Breaking the chains of slavery by Pastor Alton Bell

Pastor Alton Bell explores how slavery continues to impact Black people’s lives, and what steps can be taken to counter its negative and detrimental effect.

Have you ever wondered where the anger and rage, exhibited by some of our young men in the UK, emanate from? Have you ever thought why is it, that a large proportion of our Black men think that it is OK to have children with multiple women? Does the fact that so many of our young women are single parents bother you? What about the Strong Black Woman syndrome; do you suffer from it?

Additionally, why does the Black Church continue to ignore the ongoing impact of slavery, particularly on Christians? Such behaviours have not appeared out of a vacuum; I would argue that they are a direct legacy of Black enslavement.

During the extended period of African slavery, Black people were encouraged to believe that “Black” was bad and “White” was good, to such an extent that Black Christians still have paintings of a White Christ at home or in their churches. They think nothing about singing hymns using the metaphor ‘washing us whiter than snow’ or describing sin as ‘black’. Yet, God created Black people in His image! He created us this colour for a reason, and we are to celebrate this, but many still appear to be ashamed of their how they look, and are happy to bleach their skin; have plastic surgery on their faces, or straighten their hair; basically, doing everything to make themselves look dissimilar to the way they were born. We continue to view Black as inferior and White as superior, not trusting in anything that Black people do, unless a White person validates it. Sadly, far too many Black folks still exhibit what Marcus Garvey called the ‘crab in a barrel’ mentality, which manifests itself in self-loathing and a near-hatred for anything Black.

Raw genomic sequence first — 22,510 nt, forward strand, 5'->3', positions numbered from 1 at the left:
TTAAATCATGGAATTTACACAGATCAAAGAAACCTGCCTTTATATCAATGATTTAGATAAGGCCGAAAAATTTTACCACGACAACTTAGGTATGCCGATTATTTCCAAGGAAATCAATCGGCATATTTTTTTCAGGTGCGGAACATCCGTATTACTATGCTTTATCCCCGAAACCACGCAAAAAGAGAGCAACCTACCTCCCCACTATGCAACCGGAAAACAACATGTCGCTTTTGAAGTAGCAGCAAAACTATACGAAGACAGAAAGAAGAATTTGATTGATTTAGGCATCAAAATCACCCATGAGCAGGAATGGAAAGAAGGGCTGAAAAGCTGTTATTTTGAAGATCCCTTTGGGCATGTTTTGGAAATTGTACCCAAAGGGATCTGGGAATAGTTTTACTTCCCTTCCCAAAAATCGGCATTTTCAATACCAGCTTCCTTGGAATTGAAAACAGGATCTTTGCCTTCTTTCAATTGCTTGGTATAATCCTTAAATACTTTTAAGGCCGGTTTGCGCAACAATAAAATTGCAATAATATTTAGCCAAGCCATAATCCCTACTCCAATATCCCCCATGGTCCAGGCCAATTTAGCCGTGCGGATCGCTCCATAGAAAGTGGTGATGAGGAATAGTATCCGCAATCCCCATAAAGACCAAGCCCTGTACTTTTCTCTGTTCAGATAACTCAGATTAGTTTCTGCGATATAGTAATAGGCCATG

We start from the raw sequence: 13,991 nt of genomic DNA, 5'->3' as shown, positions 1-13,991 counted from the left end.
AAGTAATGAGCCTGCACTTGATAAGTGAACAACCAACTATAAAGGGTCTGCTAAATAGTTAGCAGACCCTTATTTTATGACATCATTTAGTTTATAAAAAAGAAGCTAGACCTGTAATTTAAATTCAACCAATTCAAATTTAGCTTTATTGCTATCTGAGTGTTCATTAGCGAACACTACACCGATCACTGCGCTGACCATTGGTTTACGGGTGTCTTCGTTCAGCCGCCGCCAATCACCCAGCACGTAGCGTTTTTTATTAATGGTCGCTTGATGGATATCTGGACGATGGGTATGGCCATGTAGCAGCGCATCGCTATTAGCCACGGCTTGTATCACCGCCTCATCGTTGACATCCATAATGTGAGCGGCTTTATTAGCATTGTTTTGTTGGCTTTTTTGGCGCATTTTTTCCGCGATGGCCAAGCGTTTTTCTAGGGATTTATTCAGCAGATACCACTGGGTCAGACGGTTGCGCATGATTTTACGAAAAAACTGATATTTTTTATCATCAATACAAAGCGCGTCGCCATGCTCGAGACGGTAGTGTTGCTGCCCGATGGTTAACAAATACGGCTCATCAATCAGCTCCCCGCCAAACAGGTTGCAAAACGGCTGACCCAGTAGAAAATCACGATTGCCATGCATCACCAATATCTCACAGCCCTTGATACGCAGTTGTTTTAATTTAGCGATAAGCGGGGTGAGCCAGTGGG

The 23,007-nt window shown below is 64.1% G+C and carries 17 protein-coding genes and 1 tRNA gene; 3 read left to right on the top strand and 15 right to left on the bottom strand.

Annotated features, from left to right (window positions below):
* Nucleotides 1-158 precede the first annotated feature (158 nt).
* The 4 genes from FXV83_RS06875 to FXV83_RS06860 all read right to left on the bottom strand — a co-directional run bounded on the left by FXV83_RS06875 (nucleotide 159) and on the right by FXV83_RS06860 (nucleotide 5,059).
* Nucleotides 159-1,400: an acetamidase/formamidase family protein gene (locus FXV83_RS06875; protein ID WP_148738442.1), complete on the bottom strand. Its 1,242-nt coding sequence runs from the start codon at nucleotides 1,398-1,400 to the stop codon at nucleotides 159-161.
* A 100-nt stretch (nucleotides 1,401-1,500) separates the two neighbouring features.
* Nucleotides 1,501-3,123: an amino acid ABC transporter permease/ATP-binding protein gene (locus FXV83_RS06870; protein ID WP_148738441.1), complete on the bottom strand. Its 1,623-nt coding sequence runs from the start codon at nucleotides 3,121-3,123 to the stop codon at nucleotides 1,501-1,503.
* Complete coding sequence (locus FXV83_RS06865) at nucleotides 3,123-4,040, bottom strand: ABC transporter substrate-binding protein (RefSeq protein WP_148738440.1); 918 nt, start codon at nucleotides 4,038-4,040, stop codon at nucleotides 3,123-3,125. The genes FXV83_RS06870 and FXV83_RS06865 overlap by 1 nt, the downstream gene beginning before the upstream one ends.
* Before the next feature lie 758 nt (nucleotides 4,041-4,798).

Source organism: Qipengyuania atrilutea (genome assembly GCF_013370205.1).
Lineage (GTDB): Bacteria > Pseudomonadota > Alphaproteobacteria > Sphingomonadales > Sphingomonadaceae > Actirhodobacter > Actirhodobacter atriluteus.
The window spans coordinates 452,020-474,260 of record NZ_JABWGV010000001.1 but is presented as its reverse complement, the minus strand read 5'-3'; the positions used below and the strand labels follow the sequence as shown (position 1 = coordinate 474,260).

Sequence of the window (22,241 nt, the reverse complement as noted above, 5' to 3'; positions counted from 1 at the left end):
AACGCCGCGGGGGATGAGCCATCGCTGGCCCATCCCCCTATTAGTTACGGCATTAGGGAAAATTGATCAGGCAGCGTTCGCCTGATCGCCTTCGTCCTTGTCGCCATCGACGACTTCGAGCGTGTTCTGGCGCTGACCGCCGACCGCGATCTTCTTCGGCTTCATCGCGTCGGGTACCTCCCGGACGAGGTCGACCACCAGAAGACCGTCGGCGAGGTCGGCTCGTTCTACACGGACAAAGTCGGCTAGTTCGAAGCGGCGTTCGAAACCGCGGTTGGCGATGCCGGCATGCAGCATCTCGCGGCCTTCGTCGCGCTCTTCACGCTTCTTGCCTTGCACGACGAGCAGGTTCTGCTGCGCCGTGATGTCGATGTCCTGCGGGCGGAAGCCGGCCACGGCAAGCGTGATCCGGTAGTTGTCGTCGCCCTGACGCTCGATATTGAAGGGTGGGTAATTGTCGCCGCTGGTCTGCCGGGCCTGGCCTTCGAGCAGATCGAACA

One of the ravages of the enslavement of Africans as chattel was the near destruction of the family unit, and the severing of most of our links with the past1. Slavery was abolished in the British Empire in 18332, however, prior to this, Black males were used as studs to create offspring to increase the workforce, and to help swell their burgeoning coffers. There was little regard for their humanity or for the ‘links’ they had with their progeny. This was a deliberate ploy to destroy the family unit and create a ‘disconnect’ with their past. This methodology emasculated the male and, by default, created the strong Black woman. Subsequently, today our boys have no concept of a ‘rite of passage’, and there is a real distrust between Black men and women.

The fact that over 100 million Black people live in the West is largely a result of slavery. In 2007, Britain marked the 200th anniversary of the abolition of the slave trade, which was a seminal moment in all our collective histories, offering a chance to remember an extended event that changed history forever. It was particularly important for the Church, since Christianity played an important role in both enslavement and freedom. But, while practically every British institution chose to mark this anniversary, the Black Church remained silent on the subject, with only the NTA in London and the NTCOG and COGP in Birmingham marking it.